5. Make special notes on the showing instructions when needed. Listing agents, if it is your first day on the market, and the sellers are going to be there cleaning, moving stuff out, etc, make a note of it on the showing instructions! Save the buyers agent and their client an awkward, “Hi can we show your house,” conversation. Especially if the sellers don’t seem to realize their house is actively on the market… yikes! If there is a contractor doing work at the house, please make a note so we are not startled when we find someone in the basement.
I am putting out these tips not just to accomplish decent showings for buyers, but to create a feeling of safety and comfort for us agents too! We all have stories about weird, creepy things happening while showing houses. Please help us not be reminded of those times, or worry we are about to add another story to our list!
The seller is not working with the lender directly, so why do they care who I use? This is a great question that I get frequently while talking about strategy in multiple offer situations. Sometimes it isn’t on the listing agent or sellers radar who you are using, but there are instances where a savvier agent may let their sellers know that it does matter who your lender is, especially if the seller has more than one offer to choose from. Here are some of the main reasons a seller might care who your lender is:
- If the lender is local and has a great reputation in the community, this could provide more peace of mind for the seller(s) and their agent. Knowing that the lender is reputable, used by many buyers in the community (knowing their reputation is at stake, since they rely on local referrals and their reputation), and will follow-through with their part of the transaction, is huge. An offer submitted using a lender that might not have that added trust and track record, might be enough to set the offer using the local lender apart, just enough to be the preferred offer.
- If the lender has negative reviews, or is hard to reach and communicate with, this sets off a warning bell for the listing agent, which they will likely make their sellers aware of it. Listing agents should be calling lenders while reviewing multiple offers, to check on the buyers loan approval status, while also allowing them to get a sense of the lender’s communicativeness and professionalism.
- Do they get paid when the transaction closes, like we agents do? Many local mortgage brokers get paid on commission, not salary. While not always the case, I have noticed that lenders who focus only on home loans, and who are paid on commission, not salaries, tend to hustle harder for their clients and provide much better customer service.
- So how do you choose your lender? When talking to lenders and weighing who you will use, here are some questions to ask:
- Is the lender available on weekends and after traditional business hours to get you and your agent a pre-approval letter?
- Is the lender willing to call or email the listing agent after your agent submits an offer on your behalf? This is not required, but instills confidence in the seller and their agent, that the lender is easy to reach, is professional, and will work hard to keep their end of the transaction on track.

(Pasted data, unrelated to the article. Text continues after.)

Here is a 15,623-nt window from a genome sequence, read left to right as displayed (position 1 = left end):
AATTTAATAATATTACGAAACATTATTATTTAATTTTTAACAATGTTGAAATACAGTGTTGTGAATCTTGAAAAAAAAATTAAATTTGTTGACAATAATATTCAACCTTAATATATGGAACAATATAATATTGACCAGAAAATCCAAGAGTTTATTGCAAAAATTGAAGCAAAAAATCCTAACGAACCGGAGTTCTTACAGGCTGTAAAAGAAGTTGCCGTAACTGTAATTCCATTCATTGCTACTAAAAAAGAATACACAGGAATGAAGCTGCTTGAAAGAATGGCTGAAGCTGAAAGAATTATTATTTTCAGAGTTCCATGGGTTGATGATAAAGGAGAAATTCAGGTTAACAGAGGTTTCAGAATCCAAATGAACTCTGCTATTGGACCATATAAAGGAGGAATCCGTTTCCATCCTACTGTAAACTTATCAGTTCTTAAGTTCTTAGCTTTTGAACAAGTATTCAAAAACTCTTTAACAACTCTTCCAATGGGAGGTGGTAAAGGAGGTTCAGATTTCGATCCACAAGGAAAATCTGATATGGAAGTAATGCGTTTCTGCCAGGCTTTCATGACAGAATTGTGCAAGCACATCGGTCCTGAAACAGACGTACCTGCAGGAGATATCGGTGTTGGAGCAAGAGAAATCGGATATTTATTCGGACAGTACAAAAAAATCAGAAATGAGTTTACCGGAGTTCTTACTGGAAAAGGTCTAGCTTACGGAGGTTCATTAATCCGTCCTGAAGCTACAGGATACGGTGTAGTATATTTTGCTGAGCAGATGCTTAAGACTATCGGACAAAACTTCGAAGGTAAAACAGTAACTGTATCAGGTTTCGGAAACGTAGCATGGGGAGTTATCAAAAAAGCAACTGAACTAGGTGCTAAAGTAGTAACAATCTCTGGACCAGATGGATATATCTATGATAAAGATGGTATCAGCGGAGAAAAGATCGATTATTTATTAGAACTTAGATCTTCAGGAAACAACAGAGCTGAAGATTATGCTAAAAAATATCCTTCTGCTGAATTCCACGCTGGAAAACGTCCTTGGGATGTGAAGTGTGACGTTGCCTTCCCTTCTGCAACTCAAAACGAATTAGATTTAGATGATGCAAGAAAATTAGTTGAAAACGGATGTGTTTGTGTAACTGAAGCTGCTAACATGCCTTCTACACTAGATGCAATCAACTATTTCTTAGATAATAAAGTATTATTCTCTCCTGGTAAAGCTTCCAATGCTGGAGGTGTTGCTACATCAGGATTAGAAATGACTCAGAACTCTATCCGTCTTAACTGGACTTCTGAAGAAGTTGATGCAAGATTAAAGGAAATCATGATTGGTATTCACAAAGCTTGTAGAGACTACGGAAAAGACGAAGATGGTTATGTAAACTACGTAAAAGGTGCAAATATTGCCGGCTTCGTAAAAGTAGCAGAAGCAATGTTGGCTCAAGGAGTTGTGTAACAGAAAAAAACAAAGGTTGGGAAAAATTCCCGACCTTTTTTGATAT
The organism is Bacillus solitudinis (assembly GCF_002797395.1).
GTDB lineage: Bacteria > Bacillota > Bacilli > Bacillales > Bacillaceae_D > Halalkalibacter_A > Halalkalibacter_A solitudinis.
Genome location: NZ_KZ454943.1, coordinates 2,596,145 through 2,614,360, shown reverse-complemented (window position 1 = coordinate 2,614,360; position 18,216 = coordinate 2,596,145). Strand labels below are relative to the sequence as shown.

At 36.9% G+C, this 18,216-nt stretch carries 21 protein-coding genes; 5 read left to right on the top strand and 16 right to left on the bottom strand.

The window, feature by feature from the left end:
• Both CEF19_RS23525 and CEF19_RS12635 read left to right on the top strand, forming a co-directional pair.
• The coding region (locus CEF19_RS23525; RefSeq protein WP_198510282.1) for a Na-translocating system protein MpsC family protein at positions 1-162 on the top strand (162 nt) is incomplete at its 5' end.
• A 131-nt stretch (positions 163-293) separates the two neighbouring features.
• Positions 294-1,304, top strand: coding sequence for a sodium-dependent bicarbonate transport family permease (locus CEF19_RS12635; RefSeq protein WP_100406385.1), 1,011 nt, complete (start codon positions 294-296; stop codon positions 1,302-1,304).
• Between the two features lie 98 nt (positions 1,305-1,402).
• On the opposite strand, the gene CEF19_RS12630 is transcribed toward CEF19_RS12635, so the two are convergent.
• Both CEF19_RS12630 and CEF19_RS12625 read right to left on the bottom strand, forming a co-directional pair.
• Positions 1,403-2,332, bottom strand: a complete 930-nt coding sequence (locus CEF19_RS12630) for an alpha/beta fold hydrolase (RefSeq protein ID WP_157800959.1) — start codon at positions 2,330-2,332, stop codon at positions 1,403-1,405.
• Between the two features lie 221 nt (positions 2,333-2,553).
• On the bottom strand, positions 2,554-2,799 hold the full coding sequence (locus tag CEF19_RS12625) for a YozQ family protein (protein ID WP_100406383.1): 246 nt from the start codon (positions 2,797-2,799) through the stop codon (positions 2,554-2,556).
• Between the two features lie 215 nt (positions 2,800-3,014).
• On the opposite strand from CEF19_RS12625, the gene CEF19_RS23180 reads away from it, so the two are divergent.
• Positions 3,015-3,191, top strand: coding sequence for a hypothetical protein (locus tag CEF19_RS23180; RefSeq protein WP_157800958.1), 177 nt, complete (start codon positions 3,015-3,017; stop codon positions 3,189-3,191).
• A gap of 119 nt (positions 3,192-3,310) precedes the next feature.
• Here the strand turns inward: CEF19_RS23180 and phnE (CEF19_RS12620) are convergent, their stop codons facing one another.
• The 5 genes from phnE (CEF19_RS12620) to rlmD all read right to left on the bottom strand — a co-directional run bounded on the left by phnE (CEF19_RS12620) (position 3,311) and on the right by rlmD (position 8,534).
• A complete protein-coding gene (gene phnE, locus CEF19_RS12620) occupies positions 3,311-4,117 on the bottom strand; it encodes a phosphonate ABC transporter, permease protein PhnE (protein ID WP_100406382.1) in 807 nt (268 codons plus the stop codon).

- Do you like and trust them? If you have three competent lenders going into your decision, go with who you like and trust. This person is going to be working closely with you and your personal financial information. It is important that you trust, and like them!
Check out my blog post about why a seller might care what type of loan you use, here
Why does my loan type matter to a seller? Loan types you typically see are Conventional, FHA, and VA. Each have their own set of benefits for buyers, but why does a seller care what type of loan a buyer is using?
- One of the main reasons a seller might favor one offer over another due to financing type, again comes down to the cost to a seller, and risk assessment of the transaction falling apart down the road. Some loans have a slightly higher fee that the seller is required to pay at closing, while others have no fee due from the seller. When two offers are close in offer amount, a seller might choose one offer over another based on the tiniest of details.
- Some loans have stricter qualifications on the condition of the home. This goes back to the appraisal and work orders. A Conventional loan typically is the least strict on condition, out of the financing options listed above. It is possible to have work orders come back on a house being purchased using a Conventional loan.
- Some loans require little to no money down. Why does a seller care how much you’re putting down? Typically a buyer putting a higher amount of money down looks more solid to a seller, meaning it is less likely their financing will fall apart towards the end of a transaction, causing the deal to die. Another reason a larger down payment looks attractive to a seller is typically sellers want to negotiate items that the buyers request them to fix after they have an inspection. Usually the goal for the sellers is to fix the least amount of items possible. If there are terms of an offer that indicate that the buyers might not have a ton of cash on hand (such as little to no down payment, or if they are using down payment assistance), the seller might worry about the buyer asking for more fixes on the inspection, or asking for a credit towards their closing costs to help them make fixes themselves after close. In summary, more cash can signal higher likelihood that the buyer(s) can handle fixes, and fees on their own, without asking for help from the seller(s).